Things We Like: Xeno & Oaklander


Deceptively simple, minimal, synthetic pop. Catchy melodies with dark undertones overlaid with dueling male/female vox. Distant, detached, haunting, enchanting, exotic, inviting, seductive – all of these things.

One thing that that keeps us coming back is the duality of moods that permeates nearly every track. Sweet and sour, dark and light, sleek and leaden sounds all add to the complexity and depth of the songs. They’re intoxicating, addictive, irresistible. It’s kind of like switching between sweet and savory treats – the contrasting flavors simply feed your appetite for more.

Fans of early electronic pop will find a lot to like. If you dig classics like Kraftwerk and Chris & Cosey or contemporaries like Solvent – or perhaps more accessible reference points like very early Depeche Mode, OMD, or Gary Numan – then this is your sweet spot.

Things We Like: Charles & Ray Eames’ “Solar Do-Nothing Machine”


Modern furnishings, sure. Landmark exhibits, yep. Groundbreaking films, uh-huh. But what you might not be familiar with is the Eames’ Solar Do-Nothing Machine, a sculpture for Alcoa, the Aluminum Company of America, created in 1957.

A kinetic sculpture that lures you in with wild colors and patterns that shimmy, shake, sparkle and spin, the Solar Do-Nothing Machine takes a potentially boring subject (solar energy) and dazzles with accessible, whimsical, high-modern style.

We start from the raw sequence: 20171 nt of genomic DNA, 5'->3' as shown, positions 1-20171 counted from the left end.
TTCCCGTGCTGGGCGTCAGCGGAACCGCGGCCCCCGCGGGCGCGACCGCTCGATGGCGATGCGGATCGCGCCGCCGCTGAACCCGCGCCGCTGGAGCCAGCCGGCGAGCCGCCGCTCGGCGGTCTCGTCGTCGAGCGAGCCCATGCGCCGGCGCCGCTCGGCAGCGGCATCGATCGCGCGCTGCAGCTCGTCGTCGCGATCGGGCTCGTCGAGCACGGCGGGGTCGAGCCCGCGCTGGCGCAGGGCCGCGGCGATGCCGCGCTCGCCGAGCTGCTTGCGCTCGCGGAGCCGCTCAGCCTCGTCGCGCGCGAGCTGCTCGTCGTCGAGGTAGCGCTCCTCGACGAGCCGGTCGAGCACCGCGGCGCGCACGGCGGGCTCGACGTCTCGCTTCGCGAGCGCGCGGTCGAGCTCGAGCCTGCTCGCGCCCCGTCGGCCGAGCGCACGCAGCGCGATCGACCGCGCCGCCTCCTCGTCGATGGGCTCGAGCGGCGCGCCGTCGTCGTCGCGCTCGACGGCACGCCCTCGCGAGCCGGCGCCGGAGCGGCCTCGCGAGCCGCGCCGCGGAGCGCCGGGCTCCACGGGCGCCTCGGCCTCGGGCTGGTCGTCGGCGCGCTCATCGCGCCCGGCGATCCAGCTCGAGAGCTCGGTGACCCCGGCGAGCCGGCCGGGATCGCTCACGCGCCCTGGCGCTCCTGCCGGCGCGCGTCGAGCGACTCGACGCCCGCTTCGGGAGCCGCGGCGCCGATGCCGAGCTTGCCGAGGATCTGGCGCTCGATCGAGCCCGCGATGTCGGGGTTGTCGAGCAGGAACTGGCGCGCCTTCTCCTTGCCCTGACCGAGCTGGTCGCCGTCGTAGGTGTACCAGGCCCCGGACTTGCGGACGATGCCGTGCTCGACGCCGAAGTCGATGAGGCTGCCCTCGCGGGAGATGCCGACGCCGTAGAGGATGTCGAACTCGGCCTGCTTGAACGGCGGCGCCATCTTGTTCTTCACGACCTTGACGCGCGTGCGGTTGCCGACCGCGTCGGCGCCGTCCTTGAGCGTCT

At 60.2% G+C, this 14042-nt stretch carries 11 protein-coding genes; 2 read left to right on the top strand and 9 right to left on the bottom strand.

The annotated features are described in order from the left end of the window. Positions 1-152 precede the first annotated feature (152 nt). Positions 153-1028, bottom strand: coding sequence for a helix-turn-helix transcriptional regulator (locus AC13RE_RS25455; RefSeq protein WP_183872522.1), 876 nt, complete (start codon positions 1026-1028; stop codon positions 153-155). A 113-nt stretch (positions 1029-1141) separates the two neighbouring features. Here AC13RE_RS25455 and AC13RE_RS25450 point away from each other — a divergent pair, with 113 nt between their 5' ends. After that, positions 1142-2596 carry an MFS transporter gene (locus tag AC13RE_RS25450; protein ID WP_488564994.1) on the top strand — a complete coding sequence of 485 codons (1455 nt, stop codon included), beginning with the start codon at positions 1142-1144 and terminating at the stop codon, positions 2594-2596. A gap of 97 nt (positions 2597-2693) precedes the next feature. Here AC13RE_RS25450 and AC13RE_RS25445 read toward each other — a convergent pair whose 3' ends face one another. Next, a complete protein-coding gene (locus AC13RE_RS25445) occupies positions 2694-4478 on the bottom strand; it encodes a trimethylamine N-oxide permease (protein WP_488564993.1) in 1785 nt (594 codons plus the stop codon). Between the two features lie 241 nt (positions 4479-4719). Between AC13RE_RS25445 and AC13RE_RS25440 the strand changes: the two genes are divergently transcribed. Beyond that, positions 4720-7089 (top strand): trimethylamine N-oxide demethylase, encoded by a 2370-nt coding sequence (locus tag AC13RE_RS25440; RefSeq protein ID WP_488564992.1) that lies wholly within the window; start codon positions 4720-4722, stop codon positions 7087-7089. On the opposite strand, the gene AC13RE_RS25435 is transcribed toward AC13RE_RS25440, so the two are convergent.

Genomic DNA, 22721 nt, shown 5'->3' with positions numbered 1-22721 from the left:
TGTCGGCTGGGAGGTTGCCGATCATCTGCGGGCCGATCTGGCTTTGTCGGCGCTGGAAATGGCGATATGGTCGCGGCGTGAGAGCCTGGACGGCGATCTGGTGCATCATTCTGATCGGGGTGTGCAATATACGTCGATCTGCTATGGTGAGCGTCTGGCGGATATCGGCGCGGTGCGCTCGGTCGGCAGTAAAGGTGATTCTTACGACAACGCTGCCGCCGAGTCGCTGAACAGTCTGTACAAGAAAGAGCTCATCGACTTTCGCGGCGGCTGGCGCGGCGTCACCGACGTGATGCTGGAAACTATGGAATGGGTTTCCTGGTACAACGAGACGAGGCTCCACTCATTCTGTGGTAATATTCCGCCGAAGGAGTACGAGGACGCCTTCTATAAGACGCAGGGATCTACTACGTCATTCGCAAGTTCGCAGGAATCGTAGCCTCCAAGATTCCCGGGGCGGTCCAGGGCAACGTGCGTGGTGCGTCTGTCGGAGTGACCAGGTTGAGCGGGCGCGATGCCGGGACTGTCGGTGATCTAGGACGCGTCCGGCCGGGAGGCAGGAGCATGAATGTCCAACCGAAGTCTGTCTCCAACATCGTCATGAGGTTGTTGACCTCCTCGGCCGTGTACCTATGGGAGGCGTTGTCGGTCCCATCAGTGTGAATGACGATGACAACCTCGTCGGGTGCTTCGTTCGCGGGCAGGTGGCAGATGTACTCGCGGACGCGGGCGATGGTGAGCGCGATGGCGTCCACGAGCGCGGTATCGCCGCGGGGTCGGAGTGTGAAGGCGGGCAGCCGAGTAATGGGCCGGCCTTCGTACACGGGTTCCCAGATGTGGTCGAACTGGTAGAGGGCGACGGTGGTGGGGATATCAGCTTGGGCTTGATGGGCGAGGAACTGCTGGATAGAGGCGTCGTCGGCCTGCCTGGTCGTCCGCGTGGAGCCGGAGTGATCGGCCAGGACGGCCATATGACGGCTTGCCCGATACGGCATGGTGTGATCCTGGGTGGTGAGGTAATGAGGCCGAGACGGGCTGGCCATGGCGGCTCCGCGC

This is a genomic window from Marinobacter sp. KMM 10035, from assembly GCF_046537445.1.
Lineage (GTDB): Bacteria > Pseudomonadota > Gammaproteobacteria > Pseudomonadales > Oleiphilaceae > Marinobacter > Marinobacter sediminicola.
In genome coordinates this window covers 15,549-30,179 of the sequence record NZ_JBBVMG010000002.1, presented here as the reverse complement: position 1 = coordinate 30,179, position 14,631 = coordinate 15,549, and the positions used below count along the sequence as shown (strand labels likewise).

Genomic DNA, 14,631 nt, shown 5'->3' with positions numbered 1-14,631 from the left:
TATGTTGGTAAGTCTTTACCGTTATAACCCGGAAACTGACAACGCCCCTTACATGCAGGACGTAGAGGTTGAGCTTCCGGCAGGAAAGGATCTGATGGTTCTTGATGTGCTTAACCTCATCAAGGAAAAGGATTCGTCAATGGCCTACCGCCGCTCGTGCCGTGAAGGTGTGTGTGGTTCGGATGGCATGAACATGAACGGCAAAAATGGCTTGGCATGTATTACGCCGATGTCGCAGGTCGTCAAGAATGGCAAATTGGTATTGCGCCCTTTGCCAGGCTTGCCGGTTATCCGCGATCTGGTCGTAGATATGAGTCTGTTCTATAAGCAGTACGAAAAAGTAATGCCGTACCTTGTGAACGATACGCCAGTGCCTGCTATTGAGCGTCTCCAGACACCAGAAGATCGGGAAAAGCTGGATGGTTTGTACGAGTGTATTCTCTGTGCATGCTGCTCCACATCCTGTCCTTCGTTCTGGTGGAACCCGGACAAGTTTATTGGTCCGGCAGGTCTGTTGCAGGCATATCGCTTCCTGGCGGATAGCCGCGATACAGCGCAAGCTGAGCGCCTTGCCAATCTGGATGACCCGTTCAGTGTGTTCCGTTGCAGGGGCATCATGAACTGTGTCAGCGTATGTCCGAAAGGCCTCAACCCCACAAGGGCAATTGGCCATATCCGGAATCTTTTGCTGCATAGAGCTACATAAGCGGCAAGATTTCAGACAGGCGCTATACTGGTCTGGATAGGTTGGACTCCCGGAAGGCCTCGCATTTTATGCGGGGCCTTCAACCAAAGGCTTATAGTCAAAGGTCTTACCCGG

But the film—culled from footage unearthed in 1995 by Eames Demetrios—is where the magic really happens. Close-ups and panning shots bring you right into the piece backed by a jazzy soundtrack that pairs perfectly with classic aesthetics and bouncing, spinning parts. And just like a good sugar rush, the party ultimately comes crashing to a halt—in this case when a cloud passes overhead. Science. Bummer.

For me it’s all nearly too much, too perfect. The glimmering geometry, the pop colors, the choreography of moving shapes, and, of course, the soundtrack all make this thing utterly hypnotic. Pity the fool who puts the film on repeat. Sure, that’d probably be me. If that happens and you see me sitting there totally zoned out, just know I’m in a high-keyed happy place. And pick my jaw up off the table on your way out.

Things We Like: “Number 14-1953”

We happened upon a painting cryptically titled Number 14–1953 on our latest visit to the Whitney Museum of American Art—our first to their new Renzo Piano-designed outpost in New York’s Meatpacking District. We were there for the Frank Stella retrospective and, of course, to see the classics from the permanent collection. And, As always, the curators hung the textbook classics and familiar favorites along with a few little-seen pieces by “overlooked” artists. In their Abstract Expressionist survey that meant personal favorites like Franz Kline’s Mahoning, Willem De Kooning’s Door to the River, and Lee Krasner’s monumental The Seasons. Masters all, of course, but the collection’s rarely displayed moments are often the most satisfying. In this case the prize was Alfonso Ossorio.


We didn’t know much about the work of Mr. Ossorio, but here he was given ample wall space right next to Mr. Pollock. Good company and an interesting juxtaposition. Number 14–1953 is a nice counterpoint to the allover, widescreen approach of Pollock.